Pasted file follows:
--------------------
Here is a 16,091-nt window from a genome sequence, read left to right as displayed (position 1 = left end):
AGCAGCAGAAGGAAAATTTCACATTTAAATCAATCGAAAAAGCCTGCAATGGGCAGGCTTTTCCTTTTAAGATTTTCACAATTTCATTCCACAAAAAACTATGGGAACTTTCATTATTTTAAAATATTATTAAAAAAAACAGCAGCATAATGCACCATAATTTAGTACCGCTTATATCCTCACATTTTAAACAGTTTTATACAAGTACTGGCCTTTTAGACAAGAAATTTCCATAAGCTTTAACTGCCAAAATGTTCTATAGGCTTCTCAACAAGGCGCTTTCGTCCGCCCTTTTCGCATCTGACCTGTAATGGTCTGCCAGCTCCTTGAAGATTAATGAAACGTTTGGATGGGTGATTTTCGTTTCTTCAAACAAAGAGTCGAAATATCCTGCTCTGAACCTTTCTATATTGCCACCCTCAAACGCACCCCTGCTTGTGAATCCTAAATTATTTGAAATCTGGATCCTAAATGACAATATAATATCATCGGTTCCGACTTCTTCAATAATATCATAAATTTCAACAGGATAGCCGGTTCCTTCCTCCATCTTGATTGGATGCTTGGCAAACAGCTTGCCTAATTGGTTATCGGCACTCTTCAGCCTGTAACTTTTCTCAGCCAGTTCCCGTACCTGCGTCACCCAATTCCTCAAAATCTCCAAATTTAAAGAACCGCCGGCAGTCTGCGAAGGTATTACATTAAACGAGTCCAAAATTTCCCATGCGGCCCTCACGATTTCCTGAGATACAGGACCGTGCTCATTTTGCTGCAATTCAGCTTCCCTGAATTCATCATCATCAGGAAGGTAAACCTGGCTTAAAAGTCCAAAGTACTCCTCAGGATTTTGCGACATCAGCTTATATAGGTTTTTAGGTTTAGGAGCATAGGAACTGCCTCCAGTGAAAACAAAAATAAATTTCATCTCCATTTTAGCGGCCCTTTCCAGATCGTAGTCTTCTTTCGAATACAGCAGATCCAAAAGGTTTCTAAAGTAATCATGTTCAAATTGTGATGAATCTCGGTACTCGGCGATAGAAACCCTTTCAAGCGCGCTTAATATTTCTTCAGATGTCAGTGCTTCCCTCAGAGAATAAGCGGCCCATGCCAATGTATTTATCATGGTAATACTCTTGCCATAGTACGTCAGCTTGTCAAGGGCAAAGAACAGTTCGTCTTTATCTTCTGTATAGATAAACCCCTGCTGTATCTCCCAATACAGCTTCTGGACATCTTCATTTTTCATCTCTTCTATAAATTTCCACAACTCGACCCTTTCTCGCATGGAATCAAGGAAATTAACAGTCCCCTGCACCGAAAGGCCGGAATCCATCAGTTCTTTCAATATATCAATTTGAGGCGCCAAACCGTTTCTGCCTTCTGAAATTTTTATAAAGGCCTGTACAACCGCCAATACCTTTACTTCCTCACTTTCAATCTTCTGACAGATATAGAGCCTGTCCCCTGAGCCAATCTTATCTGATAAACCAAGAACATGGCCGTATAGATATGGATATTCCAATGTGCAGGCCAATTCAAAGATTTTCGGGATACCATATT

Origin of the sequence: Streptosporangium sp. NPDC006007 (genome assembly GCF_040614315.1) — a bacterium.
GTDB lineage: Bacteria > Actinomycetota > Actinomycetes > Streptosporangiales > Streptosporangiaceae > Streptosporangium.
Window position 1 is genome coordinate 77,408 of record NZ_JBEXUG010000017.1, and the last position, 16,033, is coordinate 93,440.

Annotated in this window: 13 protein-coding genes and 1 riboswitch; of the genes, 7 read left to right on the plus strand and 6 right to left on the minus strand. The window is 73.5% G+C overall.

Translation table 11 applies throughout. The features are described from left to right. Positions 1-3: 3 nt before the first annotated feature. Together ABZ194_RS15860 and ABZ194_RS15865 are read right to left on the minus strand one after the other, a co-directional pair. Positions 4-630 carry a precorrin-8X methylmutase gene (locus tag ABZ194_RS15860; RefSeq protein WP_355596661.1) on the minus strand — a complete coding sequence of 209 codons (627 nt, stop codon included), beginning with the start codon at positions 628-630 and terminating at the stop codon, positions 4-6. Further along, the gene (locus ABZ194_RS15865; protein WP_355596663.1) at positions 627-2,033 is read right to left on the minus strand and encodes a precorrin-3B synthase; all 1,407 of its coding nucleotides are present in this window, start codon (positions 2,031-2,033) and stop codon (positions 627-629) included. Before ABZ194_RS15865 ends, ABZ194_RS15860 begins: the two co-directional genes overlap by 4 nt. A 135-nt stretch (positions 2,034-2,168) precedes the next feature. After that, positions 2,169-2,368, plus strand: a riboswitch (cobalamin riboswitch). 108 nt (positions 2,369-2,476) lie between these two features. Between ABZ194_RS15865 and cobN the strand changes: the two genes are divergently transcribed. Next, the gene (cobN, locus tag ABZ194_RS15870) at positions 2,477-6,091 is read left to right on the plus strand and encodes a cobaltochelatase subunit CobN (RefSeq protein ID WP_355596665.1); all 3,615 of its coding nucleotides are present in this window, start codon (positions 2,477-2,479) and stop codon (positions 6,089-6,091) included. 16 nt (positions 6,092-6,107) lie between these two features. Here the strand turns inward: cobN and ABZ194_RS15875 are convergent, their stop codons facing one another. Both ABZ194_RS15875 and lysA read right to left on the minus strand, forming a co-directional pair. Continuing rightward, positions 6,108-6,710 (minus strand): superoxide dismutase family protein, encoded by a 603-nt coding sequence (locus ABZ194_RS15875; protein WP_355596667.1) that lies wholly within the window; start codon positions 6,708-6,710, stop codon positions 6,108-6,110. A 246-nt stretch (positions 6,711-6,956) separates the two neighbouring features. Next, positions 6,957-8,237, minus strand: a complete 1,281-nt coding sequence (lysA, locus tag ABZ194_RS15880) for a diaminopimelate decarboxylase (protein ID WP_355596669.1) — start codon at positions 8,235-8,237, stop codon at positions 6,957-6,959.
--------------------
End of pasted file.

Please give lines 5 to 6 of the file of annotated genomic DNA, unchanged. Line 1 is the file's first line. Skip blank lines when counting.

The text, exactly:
Window position 1 is genome coordinate 77,408 of record NZ_JBEXUG010000017.1, and the last position, 16,033, is coordinate 93,440.

Annotated in this window: 13 protein-coding genes and 1 riboswitch; of the genes, 7 read left to right on the plus strand and 6 right to left on the minus strand. The window is 73.5% G+C overall.